Guitarist pays tribute to Gypsy jazz legendWritten by Vicki L. Kroll | | firstname.lastname@example.org
Frank Vignola reminisced about the first time he heard guitar great Django Reinhardt.
“It was ‘Limehouse Blues,’ the classic jazz composition, and I remember I was 6 years old,” Vignola said. “When my dad got me the record, I couldn’t take it off the record player; I was just very intrigued by that sound.
“We usually play it every show even to this day; 37 years later, it’s still one of my favorite songs.”
The guitarist is paying tribute to the man who popularized Gypsy jazz with a new disc due out in January.
“[The disc] celebrates 100 years of Django Reinhardt,” Vignola said during a call from his New York City home. “He was a very prolific composer for his 20 years in the music business. He wrote close to 100 beautiful compositions, so I decided to honor him as a composer as well as a guitar player.”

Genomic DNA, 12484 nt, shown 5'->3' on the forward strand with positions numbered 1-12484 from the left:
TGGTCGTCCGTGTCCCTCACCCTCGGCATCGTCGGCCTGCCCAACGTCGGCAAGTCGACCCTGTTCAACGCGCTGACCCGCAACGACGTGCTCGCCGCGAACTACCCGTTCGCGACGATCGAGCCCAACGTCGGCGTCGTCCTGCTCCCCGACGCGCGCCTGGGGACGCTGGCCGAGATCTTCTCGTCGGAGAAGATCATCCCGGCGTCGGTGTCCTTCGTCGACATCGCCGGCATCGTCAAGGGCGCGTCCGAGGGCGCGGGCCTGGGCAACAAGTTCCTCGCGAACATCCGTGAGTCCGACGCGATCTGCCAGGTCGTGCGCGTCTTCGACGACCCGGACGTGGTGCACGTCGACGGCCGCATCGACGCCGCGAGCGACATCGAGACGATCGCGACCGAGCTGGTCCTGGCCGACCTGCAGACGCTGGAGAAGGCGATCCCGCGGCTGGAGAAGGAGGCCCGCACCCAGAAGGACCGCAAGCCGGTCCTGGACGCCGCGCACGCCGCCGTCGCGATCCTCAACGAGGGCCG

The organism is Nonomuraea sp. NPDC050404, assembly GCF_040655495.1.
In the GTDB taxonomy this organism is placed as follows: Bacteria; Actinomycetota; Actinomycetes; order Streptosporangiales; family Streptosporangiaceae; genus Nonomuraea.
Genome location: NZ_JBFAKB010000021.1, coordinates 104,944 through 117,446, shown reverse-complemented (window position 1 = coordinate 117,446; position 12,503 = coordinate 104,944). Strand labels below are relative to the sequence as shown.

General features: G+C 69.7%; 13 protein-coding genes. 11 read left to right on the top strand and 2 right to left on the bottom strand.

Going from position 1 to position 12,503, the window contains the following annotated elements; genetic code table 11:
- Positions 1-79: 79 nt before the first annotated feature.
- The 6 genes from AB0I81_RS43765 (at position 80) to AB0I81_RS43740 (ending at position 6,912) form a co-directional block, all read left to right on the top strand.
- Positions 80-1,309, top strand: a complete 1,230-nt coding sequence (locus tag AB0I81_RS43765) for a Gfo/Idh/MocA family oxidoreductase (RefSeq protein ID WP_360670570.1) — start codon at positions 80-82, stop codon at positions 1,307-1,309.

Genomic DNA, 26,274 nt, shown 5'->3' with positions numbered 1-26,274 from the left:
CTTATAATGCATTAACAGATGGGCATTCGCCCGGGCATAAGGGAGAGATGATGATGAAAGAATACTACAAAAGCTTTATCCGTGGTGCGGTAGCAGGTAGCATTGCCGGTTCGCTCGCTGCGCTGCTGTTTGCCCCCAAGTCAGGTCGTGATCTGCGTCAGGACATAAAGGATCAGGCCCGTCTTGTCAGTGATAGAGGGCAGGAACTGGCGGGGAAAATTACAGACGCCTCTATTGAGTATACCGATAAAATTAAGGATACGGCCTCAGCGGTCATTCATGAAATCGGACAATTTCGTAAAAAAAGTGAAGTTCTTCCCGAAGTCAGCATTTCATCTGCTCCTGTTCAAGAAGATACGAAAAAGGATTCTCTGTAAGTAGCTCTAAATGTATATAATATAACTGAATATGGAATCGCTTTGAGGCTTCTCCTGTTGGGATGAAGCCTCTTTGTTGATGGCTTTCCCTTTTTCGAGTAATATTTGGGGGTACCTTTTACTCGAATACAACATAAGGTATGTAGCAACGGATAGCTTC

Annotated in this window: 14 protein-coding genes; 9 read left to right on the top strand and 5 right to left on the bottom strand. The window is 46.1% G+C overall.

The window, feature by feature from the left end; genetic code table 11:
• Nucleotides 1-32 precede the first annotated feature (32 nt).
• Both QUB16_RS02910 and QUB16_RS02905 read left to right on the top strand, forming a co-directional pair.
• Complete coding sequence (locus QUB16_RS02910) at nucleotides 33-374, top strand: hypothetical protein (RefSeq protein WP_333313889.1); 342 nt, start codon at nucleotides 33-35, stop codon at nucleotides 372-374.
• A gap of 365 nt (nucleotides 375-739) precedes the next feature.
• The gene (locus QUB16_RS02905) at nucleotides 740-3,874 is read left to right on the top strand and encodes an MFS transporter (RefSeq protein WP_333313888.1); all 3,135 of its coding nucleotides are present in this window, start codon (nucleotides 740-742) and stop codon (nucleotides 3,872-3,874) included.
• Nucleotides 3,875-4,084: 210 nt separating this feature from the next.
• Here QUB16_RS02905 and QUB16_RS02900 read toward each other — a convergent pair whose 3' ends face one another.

The Frank Vignola Band will play an 8 p.m. show Nov. 19 at the Ark in Ann Arbor. Tickets are $20. Doors open at 7:30 p.m. The Hot Club of Detroit will open.
“We usually do a couple of the more rare Django tunes like ‘Rhytm Futur.’ Of course, we play ‘Nuages,’ ” Vignola said.
The guitar man covers anything from Mozart to The Police.
“What I like to perform are great melodies, and I think Mozart, Bach, some of the operas, Rimsky-Korsakov, Gershwin, and Simon & Garfunkel, The Beatles, even Black Sabbath has a couple nice melodies, believe it or not, so we try to pick different kinds of material,” Vignola said. “It’s important, especially playing instrumental music, to play some songs people know; to me, that’s half the battle of getting people to appreciate music, play something they know, that they can sing along with as opposed to just playing for yourself.”
Vignola learned from the best. He played for five years with guitar pioneer Les Paul in the Big Apple.
“Every week I would see [Paul] make hundreds of people so comfortable in the audience; it was almost like they were in his living room. That’s so important, especially in jazz, to relate to the audience,” Vignola said.